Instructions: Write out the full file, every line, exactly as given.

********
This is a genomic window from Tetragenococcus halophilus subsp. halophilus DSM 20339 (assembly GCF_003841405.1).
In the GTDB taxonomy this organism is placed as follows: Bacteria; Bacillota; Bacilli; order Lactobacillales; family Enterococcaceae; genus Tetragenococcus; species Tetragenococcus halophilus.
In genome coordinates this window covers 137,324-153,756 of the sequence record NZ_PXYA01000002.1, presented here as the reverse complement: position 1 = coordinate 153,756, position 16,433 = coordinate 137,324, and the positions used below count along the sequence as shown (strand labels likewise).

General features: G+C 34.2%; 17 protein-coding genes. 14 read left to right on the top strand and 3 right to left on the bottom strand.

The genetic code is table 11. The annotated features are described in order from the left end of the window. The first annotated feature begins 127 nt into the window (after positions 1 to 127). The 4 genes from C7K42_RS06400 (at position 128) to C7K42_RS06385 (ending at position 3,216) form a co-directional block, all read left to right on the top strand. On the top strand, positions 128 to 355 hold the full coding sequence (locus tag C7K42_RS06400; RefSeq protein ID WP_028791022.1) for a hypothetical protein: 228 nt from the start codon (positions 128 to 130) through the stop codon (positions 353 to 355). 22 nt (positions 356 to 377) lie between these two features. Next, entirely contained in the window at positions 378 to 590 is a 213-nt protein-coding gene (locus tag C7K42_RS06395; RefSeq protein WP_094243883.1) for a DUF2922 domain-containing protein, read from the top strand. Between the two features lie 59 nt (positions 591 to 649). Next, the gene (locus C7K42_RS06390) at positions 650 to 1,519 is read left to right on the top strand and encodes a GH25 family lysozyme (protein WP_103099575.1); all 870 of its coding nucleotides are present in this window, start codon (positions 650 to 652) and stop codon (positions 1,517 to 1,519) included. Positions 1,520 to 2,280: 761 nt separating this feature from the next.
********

This is a genomic window from Tetragenococcus halophilus subsp. halophilus DSM 20339 (assembly GCF_003841405.1).
In the GTDB taxonomy this organism is placed as follows: Bacteria; Bacillota; Bacilli; order Lactobacillales; family Enterococcaceae; genus Tetragenococcus; species Tetragenococcus halophilus.
In genome coordinates this window covers 137,324-153,756 of the sequence record NZ_PXYA01000002.1, presented here as the reverse complement: position 1 = coordinate 153,756, position 16,433 = coordinate 137,324, and the positions used below count along the sequence as shown (strand labels likewise).

General features: G+C 34.2%; 17 protein-coding genes. 14 read left to right on the top strand and 3 right to left on the bottom strand.

The genetic code is table 11. The annotated features are described in order from the left end of the window. The first annotated feature begins 127 nt into the window (after positions 1 to 127). The 4 genes from C7K42_RS06400 (at position 128) to C7K42_RS06385 (ending at position 3,216) form a co-directional block, all read left to right on the top strand. On the top strand, positions 128 to 355 hold the full coding sequence (locus tag C7K42_RS06400; RefSeq protein ID WP_028791022.1) for a hypothetical protein: 228 nt from the start codon (positions 128 to 130) through the stop codon (positions 353 to 355). 22 nt (positions 356 to 377) lie between these two features. Next, entirely contained in the window at positions 378 to 590 is a 213-nt protein-coding gene (locus tag C7K42_RS06395; RefSeq protein WP_094243883.1) for a DUF2922 domain-containing protein, read from the top strand. Between the two features lie 59 nt (positions 591 to 649). Next, the gene (locus C7K42_RS06390) at positions 650 to 1,519 is read left to right on the top strand and encodes a GH25 family lysozyme (protein WP_103099575.1); all 870 of its coding nucleotides are present in this window, start codon (positions 650 to 652) and stop codon (positions 1,517 to 1,519) included. Positions 1,520 to 2,280: 761 nt separating this feature from the next.